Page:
Of course, there are no 300,000 European troops in a significant state of readiness today. Europeans must act fast, therefore, and put to use all available instruments, both NATO and EU, to achieve this objective in a coordinated and cost-effective way. This is what the US expects: “European defense investments, through or complementary to NATO, will be critical to ensuring our shared security at this time of intensifying competition” [my italics].
Biden’s NSS is a nuanced document: “We do not seek conflict or a new Cold War”. The US does leave room for cooperation with China, where interests coincide and if Beijing is willing. “It is possible for the United States and the PRC to coexist peacefully, and share in and contribute to human progress together”.
The strategy also puts strong emphasis on the need to work with partners and allies, including non-democracies. Rather than framing international politics as a global confrontation between democracy and autocracy, the NSS singles out revisionist authoritarian regimes as the greatest threat. In that sense, the NSS is actually more nuanced than a lot of the discourse emanating from the EU these days, which in a very counterproductive way puts all non-democratic governments in the same basket, even those with which in practice the EU closely cooperates.
At the same time, though, recent US policies such as the Chips and Science Act and export controls on advanced semiconductors unilaterally impose upon allies and partners the US view that any investment in such sectors in China is automatically at odds with US security. The US, therefore, aims not only to invest in its own production capacity, but also seeks to completely cut out China from key supply chains. As my colleague Tobias Gehrke argues, the reality is therefore that Europe and America do not see eye to eye on geoeconomics, for the EU, though aiming for Open Strategic Autonomy, is not now envisaging to go quite as far.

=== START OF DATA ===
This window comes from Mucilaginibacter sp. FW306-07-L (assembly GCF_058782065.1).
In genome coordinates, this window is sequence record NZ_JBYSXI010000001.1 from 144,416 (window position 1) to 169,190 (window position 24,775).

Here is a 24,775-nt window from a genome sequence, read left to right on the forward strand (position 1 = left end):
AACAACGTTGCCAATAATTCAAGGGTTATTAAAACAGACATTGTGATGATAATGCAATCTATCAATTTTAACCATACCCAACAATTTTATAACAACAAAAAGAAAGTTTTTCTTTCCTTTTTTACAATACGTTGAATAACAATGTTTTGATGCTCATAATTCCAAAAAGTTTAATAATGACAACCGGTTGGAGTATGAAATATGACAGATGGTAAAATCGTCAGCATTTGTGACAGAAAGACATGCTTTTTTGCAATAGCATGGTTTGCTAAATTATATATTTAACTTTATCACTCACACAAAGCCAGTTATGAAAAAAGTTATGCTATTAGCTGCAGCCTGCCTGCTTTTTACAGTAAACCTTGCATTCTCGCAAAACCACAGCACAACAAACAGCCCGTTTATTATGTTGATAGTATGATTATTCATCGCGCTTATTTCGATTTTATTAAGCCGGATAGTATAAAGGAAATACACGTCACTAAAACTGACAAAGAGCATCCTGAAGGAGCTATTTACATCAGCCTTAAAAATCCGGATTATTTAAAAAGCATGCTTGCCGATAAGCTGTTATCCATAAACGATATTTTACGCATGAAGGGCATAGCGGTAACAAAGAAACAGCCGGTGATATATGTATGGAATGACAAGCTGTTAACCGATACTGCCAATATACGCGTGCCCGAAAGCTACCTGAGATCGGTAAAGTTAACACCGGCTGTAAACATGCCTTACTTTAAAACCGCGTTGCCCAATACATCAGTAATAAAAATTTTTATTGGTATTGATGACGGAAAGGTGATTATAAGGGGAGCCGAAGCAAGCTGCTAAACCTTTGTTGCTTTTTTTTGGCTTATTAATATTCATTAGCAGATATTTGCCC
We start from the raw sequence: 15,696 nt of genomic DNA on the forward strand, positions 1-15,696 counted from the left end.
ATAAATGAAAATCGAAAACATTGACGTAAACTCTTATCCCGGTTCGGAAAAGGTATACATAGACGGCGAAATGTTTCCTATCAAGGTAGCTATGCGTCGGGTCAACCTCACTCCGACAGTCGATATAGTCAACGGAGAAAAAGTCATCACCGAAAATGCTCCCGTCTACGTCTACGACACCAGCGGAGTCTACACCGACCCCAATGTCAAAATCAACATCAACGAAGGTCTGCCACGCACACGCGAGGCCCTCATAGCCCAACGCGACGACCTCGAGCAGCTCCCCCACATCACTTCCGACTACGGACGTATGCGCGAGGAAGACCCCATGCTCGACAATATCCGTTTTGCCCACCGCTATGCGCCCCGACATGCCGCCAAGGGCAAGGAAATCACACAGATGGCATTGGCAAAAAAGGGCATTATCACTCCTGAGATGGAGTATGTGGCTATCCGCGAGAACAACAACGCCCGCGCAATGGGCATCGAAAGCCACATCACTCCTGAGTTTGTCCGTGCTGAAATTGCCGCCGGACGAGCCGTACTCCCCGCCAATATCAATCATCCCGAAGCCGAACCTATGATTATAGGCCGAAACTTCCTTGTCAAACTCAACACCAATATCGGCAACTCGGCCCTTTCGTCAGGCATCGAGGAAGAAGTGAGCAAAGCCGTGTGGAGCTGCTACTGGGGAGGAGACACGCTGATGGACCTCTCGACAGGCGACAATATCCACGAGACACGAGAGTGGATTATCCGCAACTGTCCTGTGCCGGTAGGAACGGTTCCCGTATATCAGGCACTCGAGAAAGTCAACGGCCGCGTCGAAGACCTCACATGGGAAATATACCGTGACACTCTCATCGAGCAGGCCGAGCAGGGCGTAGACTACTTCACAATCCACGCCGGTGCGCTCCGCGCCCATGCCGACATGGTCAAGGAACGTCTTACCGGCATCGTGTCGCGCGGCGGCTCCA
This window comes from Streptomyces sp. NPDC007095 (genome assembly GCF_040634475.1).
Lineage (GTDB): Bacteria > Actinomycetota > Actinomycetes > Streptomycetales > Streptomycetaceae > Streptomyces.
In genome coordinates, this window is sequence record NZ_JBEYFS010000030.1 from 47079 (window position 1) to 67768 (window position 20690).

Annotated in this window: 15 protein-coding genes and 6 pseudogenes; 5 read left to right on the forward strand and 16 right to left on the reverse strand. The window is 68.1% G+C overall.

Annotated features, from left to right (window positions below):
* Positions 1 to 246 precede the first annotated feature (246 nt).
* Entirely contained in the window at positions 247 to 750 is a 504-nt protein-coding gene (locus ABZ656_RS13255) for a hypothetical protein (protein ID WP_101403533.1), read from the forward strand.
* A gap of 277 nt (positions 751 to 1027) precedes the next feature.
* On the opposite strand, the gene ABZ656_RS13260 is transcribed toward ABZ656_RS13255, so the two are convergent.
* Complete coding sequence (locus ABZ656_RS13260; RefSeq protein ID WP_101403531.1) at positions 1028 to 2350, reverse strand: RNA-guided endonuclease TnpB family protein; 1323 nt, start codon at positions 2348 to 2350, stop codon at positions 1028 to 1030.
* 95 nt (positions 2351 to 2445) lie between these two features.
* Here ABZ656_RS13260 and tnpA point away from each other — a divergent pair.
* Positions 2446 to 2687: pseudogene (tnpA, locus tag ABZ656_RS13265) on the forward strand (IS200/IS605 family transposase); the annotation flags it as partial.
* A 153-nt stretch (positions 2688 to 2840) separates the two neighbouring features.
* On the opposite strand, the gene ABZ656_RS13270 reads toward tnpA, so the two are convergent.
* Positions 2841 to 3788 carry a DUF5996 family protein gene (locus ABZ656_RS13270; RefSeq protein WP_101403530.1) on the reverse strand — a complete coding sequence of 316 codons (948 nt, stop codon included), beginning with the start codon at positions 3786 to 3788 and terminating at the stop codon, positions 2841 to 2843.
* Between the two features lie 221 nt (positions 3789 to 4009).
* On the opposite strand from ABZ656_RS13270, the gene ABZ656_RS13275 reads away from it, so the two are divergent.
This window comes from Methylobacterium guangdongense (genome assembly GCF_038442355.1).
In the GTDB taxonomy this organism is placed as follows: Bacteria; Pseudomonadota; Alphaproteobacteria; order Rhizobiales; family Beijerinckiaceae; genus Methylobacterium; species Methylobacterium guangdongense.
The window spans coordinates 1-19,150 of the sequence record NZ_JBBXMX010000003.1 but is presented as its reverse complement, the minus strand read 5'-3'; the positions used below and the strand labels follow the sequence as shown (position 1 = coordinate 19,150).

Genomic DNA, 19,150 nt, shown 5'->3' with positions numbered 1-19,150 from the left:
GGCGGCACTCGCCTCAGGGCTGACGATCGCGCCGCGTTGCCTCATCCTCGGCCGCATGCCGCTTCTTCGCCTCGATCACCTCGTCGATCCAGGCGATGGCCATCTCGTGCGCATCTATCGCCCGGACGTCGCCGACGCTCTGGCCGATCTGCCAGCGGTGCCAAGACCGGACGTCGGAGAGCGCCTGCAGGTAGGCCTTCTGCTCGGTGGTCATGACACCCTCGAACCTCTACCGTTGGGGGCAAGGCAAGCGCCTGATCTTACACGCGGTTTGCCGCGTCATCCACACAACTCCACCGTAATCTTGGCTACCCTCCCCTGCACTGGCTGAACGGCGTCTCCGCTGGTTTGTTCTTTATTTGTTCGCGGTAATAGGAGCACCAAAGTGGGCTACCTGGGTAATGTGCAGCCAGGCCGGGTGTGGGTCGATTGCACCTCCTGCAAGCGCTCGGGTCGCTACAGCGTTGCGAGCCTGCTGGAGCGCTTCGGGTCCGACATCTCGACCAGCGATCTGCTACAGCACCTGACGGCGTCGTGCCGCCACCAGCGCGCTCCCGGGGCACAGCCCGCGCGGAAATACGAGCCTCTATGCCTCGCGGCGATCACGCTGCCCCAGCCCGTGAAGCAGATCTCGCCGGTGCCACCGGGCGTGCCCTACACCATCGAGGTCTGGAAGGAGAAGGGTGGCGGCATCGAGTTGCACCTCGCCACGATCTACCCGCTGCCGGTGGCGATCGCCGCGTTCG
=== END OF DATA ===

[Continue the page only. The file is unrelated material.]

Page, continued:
“We have broken down the dividing line between foreign policy and domestic policy”, the NSS announces. As security and economics have become intertwined, the second important truth ought to be as obvious to Europe as the first one: the US puts its own economic interests first. Europe’s economic interests will be respected only if the EU actively stands up for them –vis-à-vis China first and foremost, but also vis-à-vis the US.